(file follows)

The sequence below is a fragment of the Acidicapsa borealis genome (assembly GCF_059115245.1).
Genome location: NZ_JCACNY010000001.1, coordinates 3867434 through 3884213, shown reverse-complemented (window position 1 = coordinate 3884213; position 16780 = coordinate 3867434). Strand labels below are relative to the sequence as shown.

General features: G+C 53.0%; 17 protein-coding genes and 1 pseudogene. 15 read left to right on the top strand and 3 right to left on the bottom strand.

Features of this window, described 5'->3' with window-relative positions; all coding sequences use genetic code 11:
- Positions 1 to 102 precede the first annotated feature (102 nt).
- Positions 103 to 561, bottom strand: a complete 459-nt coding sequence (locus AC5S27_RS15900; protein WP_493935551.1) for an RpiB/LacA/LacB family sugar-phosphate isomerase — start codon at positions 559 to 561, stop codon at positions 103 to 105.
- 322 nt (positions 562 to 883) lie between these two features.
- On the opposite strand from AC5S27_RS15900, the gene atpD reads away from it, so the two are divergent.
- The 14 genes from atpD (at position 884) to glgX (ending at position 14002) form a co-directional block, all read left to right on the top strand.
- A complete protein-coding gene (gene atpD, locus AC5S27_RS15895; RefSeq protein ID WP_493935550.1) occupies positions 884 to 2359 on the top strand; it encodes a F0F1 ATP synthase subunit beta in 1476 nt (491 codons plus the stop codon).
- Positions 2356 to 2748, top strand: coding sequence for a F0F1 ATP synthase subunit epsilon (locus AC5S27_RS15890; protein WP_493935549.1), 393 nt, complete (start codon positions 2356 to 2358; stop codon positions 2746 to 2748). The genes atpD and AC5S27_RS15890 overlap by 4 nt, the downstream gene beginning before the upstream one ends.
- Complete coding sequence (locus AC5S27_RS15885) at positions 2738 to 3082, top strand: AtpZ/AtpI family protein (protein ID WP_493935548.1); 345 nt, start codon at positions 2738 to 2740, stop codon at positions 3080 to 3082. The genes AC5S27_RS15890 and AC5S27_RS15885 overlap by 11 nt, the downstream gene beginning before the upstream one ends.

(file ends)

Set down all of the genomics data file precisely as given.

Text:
The sequence below is a fragment of the Acidicapsa borealis genome (assembly GCF_059115245.1).
Genome location: NZ_JCACNY010000001.1, coordinates 3867434 through 3884213, shown reverse-complemented (window position 1 = coordinate 3884213; position 16780 = coordinate 3867434). Strand labels below are relative to the sequence as shown.

General features: G+C 53.0%; 17 protein-coding genes and 1 pseudogene. 15 read left to right on the top strand and 3 right to left on the bottom strand.

Features of this window, described 5'->3' with window-relative positions; all coding sequences use genetic code 11:
- Positions 1 to 102 precede the first annotated feature (102 nt).
- Positions 103 to 561, bottom strand: a complete 459-nt coding sequence (locus AC5S27_RS15900; protein WP_493935551.1) for an RpiB/LacA/LacB family sugar-phosphate isomerase — start codon at positions 559 to 561, stop codon at positions 103 to 105.
- 322 nt (positions 562 to 883) lie between these two features.
- On the opposite strand from AC5S27_RS15900, the gene atpD reads away from it, so the two are divergent.
- The 14 genes from atpD (at position 884) to glgX (ending at position 14002) form a co-directional block, all read left to right on the top strand.
- A complete protein-coding gene (gene atpD, locus AC5S27_RS15895; RefSeq protein ID WP_493935550.1) occupies positions 884 to 2359 on the top strand; it encodes a F0F1 ATP synthase subunit beta in 1476 nt (491 codons plus the stop codon).
- Positions 2356 to 2748, top strand: coding sequence for a F0F1 ATP synthase subunit epsilon (locus AC5S27_RS15890; protein WP_493935549.1), 393 nt, complete (start codon positions 2356 to 2358; stop codon positions 2746 to 2748). The genes atpD and AC5S27_RS15890 overlap by 4 nt, the downstream gene beginning before the upstream one ends.
- Complete coding sequence (locus AC5S27_RS15885) at positions 2738 to 3082, top strand: AtpZ/AtpI family protein (protein ID WP_493935548.1); 345 nt, start codon at positions 2738 to 2740, stop codon at positions 3080 to 3082. The genes AC5S27_RS15890 and AC5S27_RS15885 overlap by 11 nt, the downstream gene beginning before the upstream one ends.